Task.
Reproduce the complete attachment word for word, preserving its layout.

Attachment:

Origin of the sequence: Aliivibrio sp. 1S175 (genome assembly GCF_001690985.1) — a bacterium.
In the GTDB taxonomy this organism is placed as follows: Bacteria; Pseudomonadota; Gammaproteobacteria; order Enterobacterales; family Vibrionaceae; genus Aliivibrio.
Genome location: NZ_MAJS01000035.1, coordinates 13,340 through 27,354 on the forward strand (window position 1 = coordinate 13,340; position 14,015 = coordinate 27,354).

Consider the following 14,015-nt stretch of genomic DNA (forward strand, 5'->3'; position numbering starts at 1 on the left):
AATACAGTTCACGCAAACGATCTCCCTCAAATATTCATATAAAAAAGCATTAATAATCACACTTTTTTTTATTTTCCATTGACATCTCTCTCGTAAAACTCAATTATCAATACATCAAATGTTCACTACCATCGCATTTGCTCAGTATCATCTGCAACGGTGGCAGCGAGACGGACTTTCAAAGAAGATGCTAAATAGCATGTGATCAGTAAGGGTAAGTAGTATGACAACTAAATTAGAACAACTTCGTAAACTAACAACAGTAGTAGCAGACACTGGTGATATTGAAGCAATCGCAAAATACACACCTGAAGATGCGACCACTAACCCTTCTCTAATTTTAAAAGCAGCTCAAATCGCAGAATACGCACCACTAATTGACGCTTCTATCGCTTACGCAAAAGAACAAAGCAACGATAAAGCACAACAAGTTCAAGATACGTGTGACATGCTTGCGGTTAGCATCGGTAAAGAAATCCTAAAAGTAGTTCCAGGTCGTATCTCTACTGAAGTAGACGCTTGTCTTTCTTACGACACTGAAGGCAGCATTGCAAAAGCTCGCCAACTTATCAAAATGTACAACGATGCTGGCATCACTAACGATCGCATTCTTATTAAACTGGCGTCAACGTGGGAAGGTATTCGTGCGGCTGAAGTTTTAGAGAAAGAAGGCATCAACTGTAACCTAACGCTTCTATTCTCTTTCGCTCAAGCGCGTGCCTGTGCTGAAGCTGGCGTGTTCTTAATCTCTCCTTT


Origin of the sequence: Aliivibrio sp. 1S175 (genome assembly GCF_001690985.1) — a bacterium.
In the GTDB taxonomy this organism is placed as follows: Bacteria; Pseudomonadota; Gammaproteobacteria; order Enterobacterales; family Vibrionaceae; genus Aliivibrio.
Genome location: NZ_MAJS01000035.1, coordinates 13,340 through 27,354 on the forward strand (window position 1 = coordinate 13,340; position 14,015 = coordinate 27,354).

Consider the following 14,015-nt stretch of genomic DNA (forward strand, 5'->3'; position numbering starts at 1 on the left):
AATACAGTTCACGCAAACGATCTCCCTCAAATATTCATATAAAAAAGCATTAATAATCACACTTTTTTTTATTTTCCATTGACATCTCTCTCGTAAAACTCAATTATCAATACATCAAATGTTCACTACCATCGCATTTGCTCAGTATCATCTGCAACGGTGGCAGCGAGACGGACTTTCAAAGAAGATGCTAAATAGCATGTGATCAGTAAGGGTAAGTAGTATGACAACTAAATTAGAACAACTTCGTAAACTAACAACAGTAGTAGCAGACACTGGTGATATTGAAGCAATCGCAAAATACACACCTGAAGATGCGACCACTAACCCTTCTCTAATTTTAAAAGCAGCTCAAATCGCAGAATACGCACCACTAATTGACGCTTCTATCGCTTACGCAAAAGAACAAAGCAACGATAAAGCACAACAAGTTCAAGATACGTGTGACATGCTTGCGGTTAGCATCGGTAAAGAAATCCTAAAAGTAGTTCCAGGTCGTATCTCTACTGAAGTAGACGCTTGTCTTTCTTACGACACTGAAGGCAGCATTGCAAAAGCTCGCCAACTTATCAAAATGTACAACGATGCTGGCATCACTAACGATCGCATTCTTATTAAACTGGCGTCAACGTGGGAAGGTATTCGTGCGGCTGAAGTTTTAGAGAAAGAAGGCATCAACTGTAACCTAACGCTTCTATTCTCTTTCGCTCAAGCGCGTGCCTGTGCTGAAGCTGGCGTGTTCTTAATCTCTCCTTT